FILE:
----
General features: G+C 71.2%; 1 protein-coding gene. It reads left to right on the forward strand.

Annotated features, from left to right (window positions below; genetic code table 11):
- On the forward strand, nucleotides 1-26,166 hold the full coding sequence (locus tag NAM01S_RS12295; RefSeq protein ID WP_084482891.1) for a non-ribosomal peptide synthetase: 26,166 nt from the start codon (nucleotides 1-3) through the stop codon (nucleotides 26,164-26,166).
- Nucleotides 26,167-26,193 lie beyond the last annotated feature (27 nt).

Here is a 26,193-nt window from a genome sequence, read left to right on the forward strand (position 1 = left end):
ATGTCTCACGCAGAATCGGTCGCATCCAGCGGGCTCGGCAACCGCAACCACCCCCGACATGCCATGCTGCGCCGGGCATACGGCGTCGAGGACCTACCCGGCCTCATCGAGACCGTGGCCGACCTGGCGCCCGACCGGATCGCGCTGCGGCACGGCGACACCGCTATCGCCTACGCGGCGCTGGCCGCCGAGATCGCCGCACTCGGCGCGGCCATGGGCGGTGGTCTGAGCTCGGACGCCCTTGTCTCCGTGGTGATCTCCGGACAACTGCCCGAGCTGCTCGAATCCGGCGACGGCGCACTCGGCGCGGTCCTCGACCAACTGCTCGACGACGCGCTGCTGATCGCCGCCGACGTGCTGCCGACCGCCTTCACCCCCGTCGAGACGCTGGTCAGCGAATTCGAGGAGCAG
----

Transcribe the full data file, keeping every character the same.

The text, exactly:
General features: G+C 71.2%; 1 protein-coding gene. It reads left to right on the forward strand.

Annotated features, from left to right (window positions below; genetic code table 11):
- On the forward strand, nucleotides 1-26,166 hold the full coding sequence (locus tag NAM01S_RS12295; RefSeq protein ID WP_084482891.1) for a non-ribosomal peptide synthetase: 26,166 nt from the start codon (nucleotides 1-3) through the stop codon (nucleotides 26,164-26,166).
- Nucleotides 26,167-26,193 lie beyond the last annotated feature (27 nt).

Here is a 26,193-nt window from a genome sequence, read left to right on the forward strand (position 1 = left end):
ATGTCTCACGCAGAATCGGTCGCATCCAGCGGGCTCGGCAACCGCAACCACCCCCGACATGCCATGCTGCGCCGGGCATACGGCGTCGAGGACCTACCCGGCCTCATCGAGACCGTGGCCGACCTGGCGCCCGACCGGATCGCGCTGCGGCACGGCGACACCGCTATCGCCTACGCGGCGCTGGCCGCCGAGATCGCCGCACTCGGCGCGGCCATGGGCGGTGGTCTGAGCTCGGACGCCCTTGTCTCCGTGGTGATCTCCGGACAACTGCCCGAGCTGCTCGAATCCGGCGACGGCGCACTCGGCGCGGTCCTCGACCAACTGCTCGACGACGCGCTGCTGATCGCCGCCGACGTGCTGCCGACCGCCTTCACCCCCGTCGAGACGCTGGTCAGCGAATTCGAGGAGCAG